In No Enemy to Conquer - a fascinating examination of forgiveness in an unforgiving world - the author, Michael Henderson, refers to the malicious rumors of 2007 which alleged that presidential candidate Senator Barack Obama had once attended a radical Muslim school in Indonesia.
Henderson's deep disquiet over this incident is because the War on Terror has come to mean that any allegiance to the Muslim faith can now be used as a political weapon with which to dishonor and discredit your opponent. His disappointment moves from the political to the personal as he recalls 25 years earlier telling a friend that there were more then 46 countries in the world with a Muslim majority, to which she exclaimed, "How terrible!" He confesses too that,
"More recently I was emailed by another person who said, 'When I passed through Heathrow airport, there seemed to be only Pakistanis. I was so frightened.'"
One of Henderson's aims in writing No Enemy to Conquer is to bridge this dangerous gulf and find an "appreciation of our brothers and sisters of the Muslim faith." One way he does this is to recount stories where fear of former, or perceived, extremists has blended into understanding through simply listening to the other's story - a process which re-humanizes the enemy.
A story similar to those cited by Henderson, is that of Khaled al-Berry whose recently published memoir, Life is more Beautiful than Paradise convincingly and sensitively documents the author's teenage years and his steady and subtle transformation from an ordinary middle-class boy in secular Egypt to a fanatical Jihadist flirting with the idea of sacrificing his life for "the extension of the dominion of God's religion on Earth." For the young al-Berry, soon Islamic doctrines take the place of Agatha Christie novels, 'thank you' is replaced by the phrase "God reward you," and popular music, jeans and TV are all renounced.
If you believe that extremism by-passes children who are loved and for whom there are high expectations (al-Berry was studying to become a doctor at the time), and if you believe that suicide bombers are born out of poverty because poverty breeds shame and shame breeds hate, then al-Berry's account will surprise you. His conversion also takes place without persuasion or force - on the football pitch, not in the Mosque, and often through people who demonstrate compassion for their young recruits. By 16 al-Berry had grown a beard, was known to State Security and contemplating martyrdom. He believed that if he achieved the kind of deep devotion that would make him weep on hearing the words of the Koran, he would be "released from the prison of the body."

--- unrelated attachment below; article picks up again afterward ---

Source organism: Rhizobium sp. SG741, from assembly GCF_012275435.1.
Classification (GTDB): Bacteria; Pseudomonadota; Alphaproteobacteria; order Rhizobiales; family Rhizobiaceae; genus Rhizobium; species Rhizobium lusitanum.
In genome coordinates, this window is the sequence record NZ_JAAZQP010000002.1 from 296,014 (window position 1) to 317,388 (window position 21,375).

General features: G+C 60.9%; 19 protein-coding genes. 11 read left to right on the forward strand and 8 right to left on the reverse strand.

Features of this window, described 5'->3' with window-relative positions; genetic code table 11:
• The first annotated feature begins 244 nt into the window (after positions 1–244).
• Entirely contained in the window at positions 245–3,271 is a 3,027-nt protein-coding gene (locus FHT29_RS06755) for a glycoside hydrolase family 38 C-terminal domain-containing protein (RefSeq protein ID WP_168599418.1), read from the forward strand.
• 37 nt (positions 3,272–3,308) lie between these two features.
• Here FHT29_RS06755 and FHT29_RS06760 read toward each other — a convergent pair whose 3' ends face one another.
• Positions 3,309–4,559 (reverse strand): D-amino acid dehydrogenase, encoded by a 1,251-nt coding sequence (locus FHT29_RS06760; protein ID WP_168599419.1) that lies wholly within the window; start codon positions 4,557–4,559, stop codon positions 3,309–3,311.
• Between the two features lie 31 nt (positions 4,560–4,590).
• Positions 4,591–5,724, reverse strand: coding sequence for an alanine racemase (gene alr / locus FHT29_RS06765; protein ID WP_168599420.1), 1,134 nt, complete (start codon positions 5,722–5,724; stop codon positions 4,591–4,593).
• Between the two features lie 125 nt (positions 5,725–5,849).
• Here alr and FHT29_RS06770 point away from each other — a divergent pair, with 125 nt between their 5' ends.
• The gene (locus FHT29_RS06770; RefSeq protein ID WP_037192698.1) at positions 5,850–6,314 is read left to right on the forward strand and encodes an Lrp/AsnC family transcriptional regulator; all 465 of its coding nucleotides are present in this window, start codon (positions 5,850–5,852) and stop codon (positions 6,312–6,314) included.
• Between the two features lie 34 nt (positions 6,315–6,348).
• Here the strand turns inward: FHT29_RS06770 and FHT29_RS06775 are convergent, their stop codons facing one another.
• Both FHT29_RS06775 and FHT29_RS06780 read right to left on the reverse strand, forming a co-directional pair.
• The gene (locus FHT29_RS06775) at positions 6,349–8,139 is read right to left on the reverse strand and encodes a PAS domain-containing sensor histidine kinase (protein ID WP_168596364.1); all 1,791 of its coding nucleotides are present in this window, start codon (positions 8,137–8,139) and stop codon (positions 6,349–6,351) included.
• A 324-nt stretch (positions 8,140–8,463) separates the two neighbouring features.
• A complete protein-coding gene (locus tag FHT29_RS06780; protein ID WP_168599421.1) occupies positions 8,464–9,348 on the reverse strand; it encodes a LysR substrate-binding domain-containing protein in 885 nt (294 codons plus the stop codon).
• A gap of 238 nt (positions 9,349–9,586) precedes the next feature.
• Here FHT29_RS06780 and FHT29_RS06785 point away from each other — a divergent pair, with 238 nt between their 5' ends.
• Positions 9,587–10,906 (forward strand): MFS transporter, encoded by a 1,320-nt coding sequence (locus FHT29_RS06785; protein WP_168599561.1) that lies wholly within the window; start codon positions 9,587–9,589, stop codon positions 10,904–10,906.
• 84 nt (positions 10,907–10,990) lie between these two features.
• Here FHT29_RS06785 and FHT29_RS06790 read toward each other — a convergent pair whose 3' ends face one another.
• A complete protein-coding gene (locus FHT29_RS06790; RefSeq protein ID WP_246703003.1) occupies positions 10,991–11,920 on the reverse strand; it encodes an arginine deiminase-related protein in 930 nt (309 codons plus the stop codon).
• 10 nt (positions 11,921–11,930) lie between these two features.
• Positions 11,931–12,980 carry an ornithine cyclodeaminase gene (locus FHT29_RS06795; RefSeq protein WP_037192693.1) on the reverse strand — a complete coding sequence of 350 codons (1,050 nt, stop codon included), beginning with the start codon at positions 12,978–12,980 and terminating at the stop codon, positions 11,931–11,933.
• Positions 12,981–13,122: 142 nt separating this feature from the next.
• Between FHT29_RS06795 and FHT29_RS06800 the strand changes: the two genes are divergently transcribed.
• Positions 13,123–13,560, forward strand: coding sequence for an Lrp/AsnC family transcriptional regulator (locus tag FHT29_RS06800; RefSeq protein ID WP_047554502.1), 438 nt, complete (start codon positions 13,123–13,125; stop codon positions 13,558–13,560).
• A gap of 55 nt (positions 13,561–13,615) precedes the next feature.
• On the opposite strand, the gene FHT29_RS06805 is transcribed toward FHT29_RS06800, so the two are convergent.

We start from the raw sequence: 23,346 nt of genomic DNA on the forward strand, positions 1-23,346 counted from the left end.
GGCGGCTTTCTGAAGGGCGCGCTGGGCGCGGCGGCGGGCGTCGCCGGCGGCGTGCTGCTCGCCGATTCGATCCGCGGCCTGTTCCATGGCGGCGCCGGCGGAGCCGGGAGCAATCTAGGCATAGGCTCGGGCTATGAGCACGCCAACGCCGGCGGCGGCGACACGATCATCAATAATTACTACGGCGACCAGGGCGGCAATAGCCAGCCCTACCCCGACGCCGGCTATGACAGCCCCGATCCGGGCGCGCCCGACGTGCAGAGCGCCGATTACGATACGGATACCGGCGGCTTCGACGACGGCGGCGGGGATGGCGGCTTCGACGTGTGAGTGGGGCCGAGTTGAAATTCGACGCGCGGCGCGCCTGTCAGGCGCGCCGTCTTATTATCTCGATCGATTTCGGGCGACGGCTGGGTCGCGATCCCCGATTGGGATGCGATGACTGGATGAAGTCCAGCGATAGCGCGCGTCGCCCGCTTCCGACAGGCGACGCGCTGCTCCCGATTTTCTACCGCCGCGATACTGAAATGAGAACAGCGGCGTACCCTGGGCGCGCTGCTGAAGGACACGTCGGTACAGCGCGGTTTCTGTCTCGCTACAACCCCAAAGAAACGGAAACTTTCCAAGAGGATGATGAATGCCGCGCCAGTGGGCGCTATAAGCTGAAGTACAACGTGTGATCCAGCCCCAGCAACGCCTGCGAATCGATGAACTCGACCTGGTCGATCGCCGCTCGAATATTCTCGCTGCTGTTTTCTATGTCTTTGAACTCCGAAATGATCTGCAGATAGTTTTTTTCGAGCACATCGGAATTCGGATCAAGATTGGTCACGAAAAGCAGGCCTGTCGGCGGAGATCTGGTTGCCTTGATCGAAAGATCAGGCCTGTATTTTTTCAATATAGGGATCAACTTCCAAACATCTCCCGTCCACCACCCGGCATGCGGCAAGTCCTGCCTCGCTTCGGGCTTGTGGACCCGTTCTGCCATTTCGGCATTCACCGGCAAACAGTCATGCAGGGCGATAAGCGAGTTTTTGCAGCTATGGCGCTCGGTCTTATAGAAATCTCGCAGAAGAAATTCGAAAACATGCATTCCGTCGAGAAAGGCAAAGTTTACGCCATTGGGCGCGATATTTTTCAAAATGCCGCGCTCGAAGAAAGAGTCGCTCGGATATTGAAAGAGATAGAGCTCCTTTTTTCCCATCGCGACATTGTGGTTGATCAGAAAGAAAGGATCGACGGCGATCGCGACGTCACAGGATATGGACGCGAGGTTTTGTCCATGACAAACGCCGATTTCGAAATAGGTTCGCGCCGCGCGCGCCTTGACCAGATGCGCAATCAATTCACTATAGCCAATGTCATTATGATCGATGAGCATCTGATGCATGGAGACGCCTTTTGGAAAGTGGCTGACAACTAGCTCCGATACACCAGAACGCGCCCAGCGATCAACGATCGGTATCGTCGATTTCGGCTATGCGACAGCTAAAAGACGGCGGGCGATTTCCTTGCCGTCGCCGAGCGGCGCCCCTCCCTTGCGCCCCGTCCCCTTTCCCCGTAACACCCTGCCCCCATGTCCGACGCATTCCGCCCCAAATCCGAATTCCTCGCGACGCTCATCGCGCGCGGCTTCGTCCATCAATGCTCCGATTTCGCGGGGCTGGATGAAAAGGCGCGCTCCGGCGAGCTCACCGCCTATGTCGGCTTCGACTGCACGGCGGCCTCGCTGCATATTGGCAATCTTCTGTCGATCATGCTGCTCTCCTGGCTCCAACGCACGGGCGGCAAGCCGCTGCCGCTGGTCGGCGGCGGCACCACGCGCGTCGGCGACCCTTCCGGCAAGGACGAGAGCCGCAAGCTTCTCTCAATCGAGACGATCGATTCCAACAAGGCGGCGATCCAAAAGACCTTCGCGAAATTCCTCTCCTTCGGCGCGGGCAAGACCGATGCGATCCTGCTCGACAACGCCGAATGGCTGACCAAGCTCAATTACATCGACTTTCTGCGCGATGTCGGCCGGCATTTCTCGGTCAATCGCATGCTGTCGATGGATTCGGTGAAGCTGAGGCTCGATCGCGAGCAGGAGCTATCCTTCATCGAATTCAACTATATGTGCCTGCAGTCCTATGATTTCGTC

Life is More Beautiful than Paradise will also challenge the view that those who seek to convert and influence young minds into the jihadist mindset are inherently evil. Like any successful movement, Egypt's Jama'a Islamiya, in the aftermath of the assassination of President Anwar Sadat, spoke to the youthful heart eager for justice and change. Zeal and devotion will always be reinforced by the group and doctrine will only be revealed as manipulative dogma when an individual realises, (as eventually al-Berry did after two months in prison), that he or she has been "raised on illusions." It was this that eventually took al-Berry down another path. The sheer joy of experiencing freedom following the confinement of the prison walls, gives him a taste of something he realized he had lost long before his arrest.
"Just as standing out from the herd, with my beard and clothes, had once given me pleasure, now the melting into their midst gave me a sense of limitless freedom," he writes.
Some may take issue with al-Berry for writing about members of a radical Islamist organization without loathing or fury towards the "Brothers" who sought to pervert his thinking. Some will be disappointed that there isn't more high drama and incrimination. However, the author's refusal to demonize and his relative objectivity in telling the story is precisely what makes this book authentic and extremely important. Above all it provides a rare and valuable insight into how easily the young idealist can become radicalized by sects who believe that truth has just one face.